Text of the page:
World So Absurd Parody Impossible
EVERYWHERE: Comedians everywhere bowed their heads and observed a moment of silence in mourning as the National Association of Comedians (NAC) today declared satire dead.
Satire, the use of irony, exaggeration, or ridicule to expose and criticize people’s stupidity or vices, particularly in the context of contemporary politics, was one of the oldest forms of comedy.
However, recent events including Donald Trump securing the Republican nomination for President, Trayvon Martin’s killer auctioning off his murder weapon, North Carolina’s governor suing the Federal Government over where queer people can poop, and whatever “Blac Chyna” is, have finally eviscerated the venerated style of humor.
“Nowhere to Go”
Comedians cite the sheer lack of possibilities for comedic exaggeration as one cause of the demise of satire.
“For example, how can you make a joke about Donald Trump being President?” said NAC president Charlie Wisenheimer, “What do you exaggerate? His looks? He’s the caricature of a greasy slimeball. His policy positions? Everything he says is painfully hyperbolized- he literally speaks only in superlatives. There’s nowhere to go.”
“Don’t even get me started on these so-called celebrities,” Wisenheimer added, “What can you say about Kanye and Kim Kardashian? Their lives are already elaborate jokes.”
Due to this and countless other ineffably absurd and hopelessly illogical realities, the possibility for creating satire has been extinguished.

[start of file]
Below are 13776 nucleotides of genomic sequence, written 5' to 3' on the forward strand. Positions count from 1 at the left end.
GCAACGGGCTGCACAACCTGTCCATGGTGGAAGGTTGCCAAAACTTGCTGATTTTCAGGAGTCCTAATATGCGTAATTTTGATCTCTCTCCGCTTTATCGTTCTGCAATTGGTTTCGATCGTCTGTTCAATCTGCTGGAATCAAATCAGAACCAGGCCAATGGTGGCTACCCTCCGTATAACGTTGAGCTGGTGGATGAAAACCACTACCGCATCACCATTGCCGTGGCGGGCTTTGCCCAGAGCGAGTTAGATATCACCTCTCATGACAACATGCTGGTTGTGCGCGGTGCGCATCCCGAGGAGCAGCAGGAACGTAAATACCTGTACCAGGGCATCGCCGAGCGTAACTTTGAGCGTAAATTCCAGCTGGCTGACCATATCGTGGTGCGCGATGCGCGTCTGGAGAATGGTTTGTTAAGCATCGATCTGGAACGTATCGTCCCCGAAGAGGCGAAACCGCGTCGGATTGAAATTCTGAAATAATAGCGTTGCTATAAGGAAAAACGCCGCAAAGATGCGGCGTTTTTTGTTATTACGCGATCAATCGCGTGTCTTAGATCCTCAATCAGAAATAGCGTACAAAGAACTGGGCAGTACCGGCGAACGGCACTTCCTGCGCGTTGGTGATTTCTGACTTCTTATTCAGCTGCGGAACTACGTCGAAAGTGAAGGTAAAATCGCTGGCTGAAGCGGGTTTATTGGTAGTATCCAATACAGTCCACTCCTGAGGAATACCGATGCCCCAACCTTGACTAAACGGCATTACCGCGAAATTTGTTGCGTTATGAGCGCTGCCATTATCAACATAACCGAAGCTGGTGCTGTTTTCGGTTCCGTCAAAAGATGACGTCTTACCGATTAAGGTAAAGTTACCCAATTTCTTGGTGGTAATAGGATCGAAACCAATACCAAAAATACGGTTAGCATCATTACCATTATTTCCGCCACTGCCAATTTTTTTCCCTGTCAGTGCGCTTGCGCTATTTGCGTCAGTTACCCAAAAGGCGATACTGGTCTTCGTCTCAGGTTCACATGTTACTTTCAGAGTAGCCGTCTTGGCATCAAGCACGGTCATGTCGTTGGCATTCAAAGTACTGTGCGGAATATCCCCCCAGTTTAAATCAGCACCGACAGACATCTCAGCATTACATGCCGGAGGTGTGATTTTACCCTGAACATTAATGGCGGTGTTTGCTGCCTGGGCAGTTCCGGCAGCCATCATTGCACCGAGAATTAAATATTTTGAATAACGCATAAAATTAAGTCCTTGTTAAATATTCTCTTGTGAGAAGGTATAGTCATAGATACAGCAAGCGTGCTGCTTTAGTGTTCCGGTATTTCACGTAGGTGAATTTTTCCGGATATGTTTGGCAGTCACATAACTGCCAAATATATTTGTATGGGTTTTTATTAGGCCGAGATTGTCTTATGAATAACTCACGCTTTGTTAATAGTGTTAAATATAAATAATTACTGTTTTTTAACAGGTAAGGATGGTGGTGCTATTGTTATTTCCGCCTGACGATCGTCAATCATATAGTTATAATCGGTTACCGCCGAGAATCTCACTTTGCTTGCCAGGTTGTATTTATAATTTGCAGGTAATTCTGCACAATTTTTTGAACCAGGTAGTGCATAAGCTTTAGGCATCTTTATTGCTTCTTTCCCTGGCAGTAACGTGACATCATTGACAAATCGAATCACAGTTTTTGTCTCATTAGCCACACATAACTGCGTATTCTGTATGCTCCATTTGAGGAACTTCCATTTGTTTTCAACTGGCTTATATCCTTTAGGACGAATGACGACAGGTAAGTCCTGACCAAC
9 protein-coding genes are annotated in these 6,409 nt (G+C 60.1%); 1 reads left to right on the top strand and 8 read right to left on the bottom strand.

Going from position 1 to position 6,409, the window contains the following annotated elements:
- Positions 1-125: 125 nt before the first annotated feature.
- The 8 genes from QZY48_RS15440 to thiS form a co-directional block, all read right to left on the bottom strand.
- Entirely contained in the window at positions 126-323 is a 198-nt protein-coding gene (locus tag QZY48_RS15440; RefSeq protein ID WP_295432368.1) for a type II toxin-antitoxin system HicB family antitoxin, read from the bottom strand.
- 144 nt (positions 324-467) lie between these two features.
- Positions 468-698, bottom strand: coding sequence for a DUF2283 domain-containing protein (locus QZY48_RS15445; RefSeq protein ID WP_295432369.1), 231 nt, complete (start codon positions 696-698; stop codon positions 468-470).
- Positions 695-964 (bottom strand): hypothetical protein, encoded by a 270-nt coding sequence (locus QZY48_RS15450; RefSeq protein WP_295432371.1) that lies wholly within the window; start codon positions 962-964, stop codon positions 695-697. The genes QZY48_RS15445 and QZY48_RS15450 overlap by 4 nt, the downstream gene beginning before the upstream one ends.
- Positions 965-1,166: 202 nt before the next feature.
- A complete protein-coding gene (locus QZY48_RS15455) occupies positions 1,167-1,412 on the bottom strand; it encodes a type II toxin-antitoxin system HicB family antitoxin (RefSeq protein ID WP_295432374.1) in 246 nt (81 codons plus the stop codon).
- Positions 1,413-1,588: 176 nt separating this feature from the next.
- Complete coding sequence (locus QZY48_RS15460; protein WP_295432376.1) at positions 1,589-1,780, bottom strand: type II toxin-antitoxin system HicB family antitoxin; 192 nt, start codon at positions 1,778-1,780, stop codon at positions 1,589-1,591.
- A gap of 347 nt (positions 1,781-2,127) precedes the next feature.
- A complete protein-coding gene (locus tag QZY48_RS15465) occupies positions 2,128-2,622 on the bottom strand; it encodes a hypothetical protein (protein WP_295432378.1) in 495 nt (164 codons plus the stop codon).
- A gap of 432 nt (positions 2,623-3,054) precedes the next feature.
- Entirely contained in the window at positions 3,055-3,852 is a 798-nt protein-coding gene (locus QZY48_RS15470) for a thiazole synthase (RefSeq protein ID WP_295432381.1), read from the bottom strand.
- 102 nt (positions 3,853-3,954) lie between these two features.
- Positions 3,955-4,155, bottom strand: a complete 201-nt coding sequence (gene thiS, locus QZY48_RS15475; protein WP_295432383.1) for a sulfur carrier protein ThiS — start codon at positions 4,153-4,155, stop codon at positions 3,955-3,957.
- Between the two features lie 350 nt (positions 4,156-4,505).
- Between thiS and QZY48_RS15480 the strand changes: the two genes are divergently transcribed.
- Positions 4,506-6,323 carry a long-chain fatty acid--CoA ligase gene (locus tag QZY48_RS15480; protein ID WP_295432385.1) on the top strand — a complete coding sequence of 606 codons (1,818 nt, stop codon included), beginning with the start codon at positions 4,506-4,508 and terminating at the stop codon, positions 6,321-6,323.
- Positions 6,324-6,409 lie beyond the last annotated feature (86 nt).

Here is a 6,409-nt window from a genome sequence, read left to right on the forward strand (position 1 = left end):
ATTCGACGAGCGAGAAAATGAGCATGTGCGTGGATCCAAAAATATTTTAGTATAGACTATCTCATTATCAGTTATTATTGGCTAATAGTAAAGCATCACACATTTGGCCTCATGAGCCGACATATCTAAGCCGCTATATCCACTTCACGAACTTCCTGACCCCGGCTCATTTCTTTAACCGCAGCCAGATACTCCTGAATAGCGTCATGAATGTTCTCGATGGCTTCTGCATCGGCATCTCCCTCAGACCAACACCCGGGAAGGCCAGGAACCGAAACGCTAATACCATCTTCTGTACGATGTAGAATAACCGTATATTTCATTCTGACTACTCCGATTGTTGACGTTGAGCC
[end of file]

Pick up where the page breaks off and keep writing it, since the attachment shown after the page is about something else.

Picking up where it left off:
World’s Oldest Humor
Satire is often regarded as one of the first forms of comedy – making its debut around the time of Aristophanes wrote the play “The Frogs” in 405 BCE.
Notable satirists include Johnathan Swift, whose famous screed “A Modest Proposal” suggested that overpopulation could be solved by the rich purchasing and eating the infants of the poor.
French philosopher Voltaire vivaciously eviscerated the French aristocracy (and just about everyone else) with his satirical polemics.
In the modern era, Mark Twain frequently employed satire to communicate his criticism of 19th century America. Twain once remarked:”It could probably be shown by facts and figures that there is no distinctly native American criminal class except Congress.”
Even more recently, shows like “The Daily Show with Jon Stewart” and “Last Week Tonight with Jon Oliver” have reinvigorated the idea of political satire in 21st century America.
RIP Satire (400 BCE – 2016 CE)
However, that is all in the past now. The use of humor to illuminate the absurdity of modern society has been crushed by the weight of the actual terrifying nonsensical nature of our current sociopolitical landscape.
“It’s a shame,” NAC president Wisenheimer said, “Because it was just starting to get good. Oh well, I guess when we have a President who was literally the star of his own reality show where he insulted people, then we can just watch stuff like that. It won’t be funny, or insightful, but it’ll be something.”